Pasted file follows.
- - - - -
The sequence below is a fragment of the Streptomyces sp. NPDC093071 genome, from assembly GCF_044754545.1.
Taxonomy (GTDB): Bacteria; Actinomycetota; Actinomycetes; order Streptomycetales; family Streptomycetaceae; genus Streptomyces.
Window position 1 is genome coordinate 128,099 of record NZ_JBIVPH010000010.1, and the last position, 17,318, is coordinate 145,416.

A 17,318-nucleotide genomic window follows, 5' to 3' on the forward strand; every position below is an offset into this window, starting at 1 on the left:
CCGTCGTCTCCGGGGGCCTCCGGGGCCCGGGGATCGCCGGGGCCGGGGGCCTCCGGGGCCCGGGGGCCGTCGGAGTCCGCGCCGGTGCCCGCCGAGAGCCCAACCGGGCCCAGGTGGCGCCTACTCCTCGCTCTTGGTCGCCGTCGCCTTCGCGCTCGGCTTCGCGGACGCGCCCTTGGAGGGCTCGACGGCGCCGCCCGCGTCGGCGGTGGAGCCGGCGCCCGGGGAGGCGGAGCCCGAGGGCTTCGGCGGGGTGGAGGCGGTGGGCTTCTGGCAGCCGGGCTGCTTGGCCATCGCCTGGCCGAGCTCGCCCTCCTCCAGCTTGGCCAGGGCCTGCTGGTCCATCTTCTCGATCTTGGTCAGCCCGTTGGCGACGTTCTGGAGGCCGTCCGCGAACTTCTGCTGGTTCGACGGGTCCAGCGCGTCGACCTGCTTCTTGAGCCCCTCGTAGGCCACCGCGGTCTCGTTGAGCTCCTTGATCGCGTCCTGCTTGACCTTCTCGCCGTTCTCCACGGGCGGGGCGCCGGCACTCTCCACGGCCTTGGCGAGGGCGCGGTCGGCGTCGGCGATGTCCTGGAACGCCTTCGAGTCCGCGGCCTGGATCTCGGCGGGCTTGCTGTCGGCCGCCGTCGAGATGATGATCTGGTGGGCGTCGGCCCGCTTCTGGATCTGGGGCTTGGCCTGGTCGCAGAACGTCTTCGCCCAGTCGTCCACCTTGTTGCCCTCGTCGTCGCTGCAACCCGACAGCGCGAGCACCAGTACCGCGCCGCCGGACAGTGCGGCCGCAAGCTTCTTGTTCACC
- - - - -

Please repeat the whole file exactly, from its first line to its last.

The sequence below is a fragment of the Streptomyces sp. NPDC093071 genome, from assembly GCF_044754545.1.
Taxonomy (GTDB): Bacteria; Actinomycetota; Actinomycetes; order Streptomycetales; family Streptomycetaceae; genus Streptomyces.
Window position 1 is genome coordinate 128,099 of record NZ_JBIVPH010000010.1, and the last position, 17,318, is coordinate 145,416.

A 17,318-nucleotide genomic window follows, 5' to 3' on the forward strand; every position below is an offset into this window, starting at 1 on the left:
CCGTCGTCTCCGGGGGCCTCCGGGGCCCGGGGATCGCCGGGGCCGGGGGCCTCCGGGGCCCGGGGGCCGTCGGAGTCCGCGCCGGTGCCCGCCGAGAGCCCAACCGGGCCCAGGTGGCGCCTACTCCTCGCTCTTGGTCGCCGTCGCCTTCGCGCTCGGCTTCGCGGACGCGCCCTTGGAGGGCTCGACGGCGCCGCCCGCGTCGGCGGTGGAGCCGGCGCCCGGGGAGGCGGAGCCCGAGGGCTTCGGCGGGGTGGAGGCGGTGGGCTTCTGGCAGCCGGGCTGCTTGGCCATCGCCTGGCCGAGCTCGCCCTCCTCCAGCTTGGCCAGGGCCTGCTGGTCCATCTTCTCGATCTTGGTCAGCCCGTTGGCGACGTTCTGGAGGCCGTCCGCGAACTTCTGCTGGTTCGACGGGTCCAGCGCGTCGACCTGCTTCTTGAGCCCCTCGTAGGCCACCGCGGTCTCGTTGAGCTCCTTGATCGCGTCCTGCTTGACCTTCTCGCCGTTCTCCACGGGCGGGGCGCCGGCACTCTCCACGGCCTTGGCGAGGGCGCGGTCGGCGTCGGCGATGTCCTGGAACGCCTTCGAGTCCGCGGCCTGGATCTCGGCGGGCTTGCTGTCGGCCGCCGTCGAGATGATGATCTGGTGGGCGTCGGCCCGCTTCTGGATCTGGGGCTTGGCCTGGTCGCAGAACGTCTTCGCCCAGTCGTCCACCTTGTTGCCCTCGTCGTCGCTGCAACCCGACAGCGCGAGCACCAGTACCGCGCCGCCGGACAGTGCGGCCGCAAGCTTCTTGTTCACC